the greater subjects?" A whole range of emotions, from an innate distrust of
kindness to some latent homosexuality, was playing itself out on Chartkov's
red face. He pressed his palm down on my hand.
"Chartkov is doing those nice paintings for us," the mama said to me, "and
we're going to use them for our Web page. We're going to have a Web page for
our services, don't you know?"
"Oh, look, mama, I believe the two 'sixteen dollars' are here!" Elizaveta
Ivanovna cried, as two appetizers of pelmeni dumplings stuffed with deer and
crab arrived, both dishes covered by immense silver domes.
"We're talking about art like gentlemen," Chartkov said once more, shaking
his head in disbelief.
The evening progressed as expected. We drove to my apartment, taking in the
sight of the city on a warm summer night—the sky lit up a false cerulean
blue, the thick walls of the Peter and Paul Fortress bathed in gold
floodlights, the Winter Palace moored on its embankment like a ship
undulating in the twilight, the darkened hulk of St. Isaac's dome officiating
over the proceedings. Here was our Petersburg—a magical set piece of ruined
mansions and lunar roads traversed by Swedish tourists in low-slung,
futuristic buses—and we all had to sigh in appreciation for what was lost and
what remained.
Along the way, we took turns hitting the driver with birch twigs, ostensibly
to improve his circulation, but in reality because it is impossible to end an
evening in Russia without assaulting someone. "Now I feel as if we're in an
old-fashioned hansom cab," said Chartkov, "and we're hitting the driver for
going too slow. Faster, driver! Faster!"
"Please, sir," pleaded my driver, a nice Chechen fellow named Mamudov, "it is
already difficult to drive on these roads, even without being whipped."
"No one has ever called me 'sir' before." Chartkov spoke in wonderment. "Opa,
you scoundrel!" he screamed, flailing the driver once more.
I got the call from Alyosha, my well-placed source at the Interior Ministry,
and instructed Mamudov to avoid the Troitsky Bridge, where a prospective
assassin awaited my motorcade by the third of the cast-iron lamps. Why do so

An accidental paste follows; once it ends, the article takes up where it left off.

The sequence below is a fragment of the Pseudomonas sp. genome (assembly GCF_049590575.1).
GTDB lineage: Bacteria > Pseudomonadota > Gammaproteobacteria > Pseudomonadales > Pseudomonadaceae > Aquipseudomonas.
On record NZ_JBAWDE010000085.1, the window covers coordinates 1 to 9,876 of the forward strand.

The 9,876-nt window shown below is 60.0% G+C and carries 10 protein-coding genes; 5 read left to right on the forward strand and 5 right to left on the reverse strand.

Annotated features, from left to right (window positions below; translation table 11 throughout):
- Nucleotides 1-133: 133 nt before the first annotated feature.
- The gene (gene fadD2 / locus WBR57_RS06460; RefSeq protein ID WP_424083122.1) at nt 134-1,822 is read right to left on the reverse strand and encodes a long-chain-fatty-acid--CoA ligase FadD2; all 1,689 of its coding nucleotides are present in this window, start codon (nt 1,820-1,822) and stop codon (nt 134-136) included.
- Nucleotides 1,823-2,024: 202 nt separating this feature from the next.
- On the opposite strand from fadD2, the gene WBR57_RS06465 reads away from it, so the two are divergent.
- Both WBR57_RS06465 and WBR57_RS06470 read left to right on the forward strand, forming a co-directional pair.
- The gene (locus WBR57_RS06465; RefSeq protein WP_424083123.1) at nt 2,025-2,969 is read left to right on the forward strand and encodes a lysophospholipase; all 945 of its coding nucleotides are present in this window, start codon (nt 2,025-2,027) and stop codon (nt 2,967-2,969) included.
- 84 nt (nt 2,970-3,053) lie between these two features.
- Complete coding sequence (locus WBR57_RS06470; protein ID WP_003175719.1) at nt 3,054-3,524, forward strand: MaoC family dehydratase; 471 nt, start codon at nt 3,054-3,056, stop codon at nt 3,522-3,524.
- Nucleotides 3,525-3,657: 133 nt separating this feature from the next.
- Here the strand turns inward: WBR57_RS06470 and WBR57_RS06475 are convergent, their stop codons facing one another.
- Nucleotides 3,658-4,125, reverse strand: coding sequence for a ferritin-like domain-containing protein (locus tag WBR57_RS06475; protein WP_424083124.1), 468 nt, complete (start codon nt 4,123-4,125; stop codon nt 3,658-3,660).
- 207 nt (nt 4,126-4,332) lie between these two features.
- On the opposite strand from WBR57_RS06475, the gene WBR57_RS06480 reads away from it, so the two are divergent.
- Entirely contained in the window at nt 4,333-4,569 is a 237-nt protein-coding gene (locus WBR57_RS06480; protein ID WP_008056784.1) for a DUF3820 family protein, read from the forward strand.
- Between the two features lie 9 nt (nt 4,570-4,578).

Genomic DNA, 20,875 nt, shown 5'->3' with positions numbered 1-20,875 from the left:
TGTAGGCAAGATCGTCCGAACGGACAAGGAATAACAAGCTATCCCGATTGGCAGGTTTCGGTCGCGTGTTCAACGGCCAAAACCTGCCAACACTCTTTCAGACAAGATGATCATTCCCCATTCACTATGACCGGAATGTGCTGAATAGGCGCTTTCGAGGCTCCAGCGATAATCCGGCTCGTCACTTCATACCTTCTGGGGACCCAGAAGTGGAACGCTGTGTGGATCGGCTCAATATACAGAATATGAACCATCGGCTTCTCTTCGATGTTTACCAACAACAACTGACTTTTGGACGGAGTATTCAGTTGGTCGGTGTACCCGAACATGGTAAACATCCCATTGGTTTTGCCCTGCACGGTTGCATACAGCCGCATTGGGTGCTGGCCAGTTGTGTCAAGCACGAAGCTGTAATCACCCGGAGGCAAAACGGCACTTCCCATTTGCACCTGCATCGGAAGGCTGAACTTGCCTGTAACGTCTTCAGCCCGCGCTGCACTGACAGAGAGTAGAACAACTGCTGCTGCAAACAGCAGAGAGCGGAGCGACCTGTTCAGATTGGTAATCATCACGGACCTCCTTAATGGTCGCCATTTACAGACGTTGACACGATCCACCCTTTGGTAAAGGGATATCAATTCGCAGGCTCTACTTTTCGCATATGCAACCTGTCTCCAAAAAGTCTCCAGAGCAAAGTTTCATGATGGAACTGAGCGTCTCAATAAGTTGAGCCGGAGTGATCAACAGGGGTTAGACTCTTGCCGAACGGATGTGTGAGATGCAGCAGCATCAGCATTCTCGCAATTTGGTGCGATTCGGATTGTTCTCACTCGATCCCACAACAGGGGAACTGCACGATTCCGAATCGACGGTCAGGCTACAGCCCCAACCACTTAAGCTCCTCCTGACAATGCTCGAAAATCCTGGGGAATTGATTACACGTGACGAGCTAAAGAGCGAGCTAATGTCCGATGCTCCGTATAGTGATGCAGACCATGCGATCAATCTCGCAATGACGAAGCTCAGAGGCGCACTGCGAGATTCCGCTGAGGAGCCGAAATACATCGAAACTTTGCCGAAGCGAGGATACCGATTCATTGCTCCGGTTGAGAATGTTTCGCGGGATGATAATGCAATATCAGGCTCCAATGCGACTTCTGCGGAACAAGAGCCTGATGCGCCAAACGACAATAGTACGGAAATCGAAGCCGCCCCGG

many people want to kill me? I'm a good man and, it should be clear by now, a
patriot.
Back home it was the usual seraglio—my Murka in a half-open housecoat was
dancing with herself in front of the wall-length dining-room mirror; the
Canadians had fed crack cocaine to my cook, Evgeniya, and the poor woman was
now running around the house screaming about some dead peasant Anton, crying
black tears over her wasted fifty years. The North American culprits
themselves were sprawled around the parlor listening to my collection of
progressive-house records, recently airlifted out of Berlin's Prenzlauer Berg
district.
As soon as they caught sight of the mother and daughter, the two Canadian
boys and the one Canadian girl understood the unique sexual situation before
them. Chartkov began to protest and cry against this "inhumanity," reminding
the Canadians that the mother played the accordion and the daughter could
quote Voltaire at will, but I quickly took him into my study and closed the
door. "Let's talk about art," I said.
"What will become of my girls?" the painter asked. "My poor Elizaveta
Ivanovna and Lyudmila Petrovna," Chartkov said, eying the multitude of
English and German volumes that graced my bookshelves, abstruse titles such
as "Cayman Island Banking Regulations," annotated, in three volumes, and the
ever-popular "A Hundred and One Tax Holidays."
"Enough of this whimpering," I said. "Chartkov, do you know why I hired you
to execute my painting?"
"Because you slept with my sister Grusha," Chartkov surmised correctly, "and
she recommended me to you."
"Yes, initially so. But over the weeks I've come to appreciate you as, mmm, a
Christ-like figure. And I use the term loosely, because our language has
become as impoverished as our country and it's often hard to find the right
term, even if you're willing to pay hard currency for it. See now, you alone
can paint a picture of me, Chartkov, that will guarantee my immortality. The
problem is, it has to be real. Not this General Suvorov nonsense. I mean,
what next? Will you portray me in a tricorne hat, riding a white mare to
victory? Let's be realistic. I'm a young moneylender, aging swiftly and, like
all Russian biznesmeny, not too long for this world. Also, in case you
haven't noticed, I have dark hair and a broken nose."
"But I want to make you better than you are," Chartkov said. "I want to
restore Christian dignity to your battered soul and the only way to do so is
. . . the only way—" I could tell his attention was occupied by the piercing
Russian "Okh, okh, okh!" coming from the parlor, accompanied by some
heartless Canadian grunting.
"That's precisely what you don't want to do," I said. "I'm a sinner,
Chartkov, and I am not too proud to admit it. I am a sinner and as a sinner
you shall paint me! Look deep into my hollowed-out eyes, try on my disposable
Italian suit, smoke from my musty crack pipe, befoul my summer kottedzh on
the Gulf of Finland, stuff yourself with my deer-and-crab pelmeni, whip my
manservant, Timofey, until he begs for his life, wake up next to my ruined
provincial girlfriend. And then, Chartkov, paint exactly what you see."
Chartkov wiped some more of his infinite tears and helped himself to a bottle
of sake that I now pressed into his hand. "Will this get me drunk?" he asked
shyly, examining the strange Asiatic lettering.